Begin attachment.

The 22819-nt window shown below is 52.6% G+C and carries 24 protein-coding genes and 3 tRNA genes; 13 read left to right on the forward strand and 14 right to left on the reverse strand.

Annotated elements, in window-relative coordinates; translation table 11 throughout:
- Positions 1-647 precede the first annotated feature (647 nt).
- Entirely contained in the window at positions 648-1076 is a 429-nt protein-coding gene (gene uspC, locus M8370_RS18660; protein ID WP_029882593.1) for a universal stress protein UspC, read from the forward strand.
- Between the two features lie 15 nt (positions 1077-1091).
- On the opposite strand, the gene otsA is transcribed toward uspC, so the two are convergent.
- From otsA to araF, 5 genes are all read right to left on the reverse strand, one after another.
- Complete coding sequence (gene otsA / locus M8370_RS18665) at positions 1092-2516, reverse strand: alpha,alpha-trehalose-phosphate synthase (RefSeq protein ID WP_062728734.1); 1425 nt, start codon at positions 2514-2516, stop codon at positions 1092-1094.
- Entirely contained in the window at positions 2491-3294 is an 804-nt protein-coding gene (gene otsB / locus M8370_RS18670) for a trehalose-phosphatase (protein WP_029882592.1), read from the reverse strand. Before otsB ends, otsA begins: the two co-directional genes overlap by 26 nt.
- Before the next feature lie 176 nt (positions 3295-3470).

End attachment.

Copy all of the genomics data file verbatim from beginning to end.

The 22819-nt window shown below is 52.6% G+C and carries 24 protein-coding genes and 3 tRNA genes; 13 read left to right on the forward strand and 14 right to left on the reverse strand.

Annotated elements, in window-relative coordinates; translation table 11 throughout:
- Positions 1-647 precede the first annotated feature (647 nt).
- Entirely contained in the window at positions 648-1076 is a 429-nt protein-coding gene (gene uspC, locus M8370_RS18660; protein ID WP_029882593.1) for a universal stress protein UspC, read from the forward strand.
- Between the two features lie 15 nt (positions 1077-1091).
- On the opposite strand, the gene otsA is transcribed toward uspC, so the two are convergent.
- From otsA to araF, 5 genes are all read right to left on the reverse strand, one after another.
- Complete coding sequence (gene otsA / locus M8370_RS18665) at positions 1092-2516, reverse strand: alpha,alpha-trehalose-phosphate synthase (RefSeq protein ID WP_062728734.1); 1425 nt, start codon at positions 2514-2516, stop codon at positions 1092-1094.
- Entirely contained in the window at positions 2491-3294 is an 804-nt protein-coding gene (gene otsB / locus M8370_RS18670) for a trehalose-phosphatase (protein WP_029882592.1), read from the reverse strand. Before otsB ends, otsA begins: the two co-directional genes overlap by 26 nt.
- Before the next feature lie 176 nt (positions 3295-3470).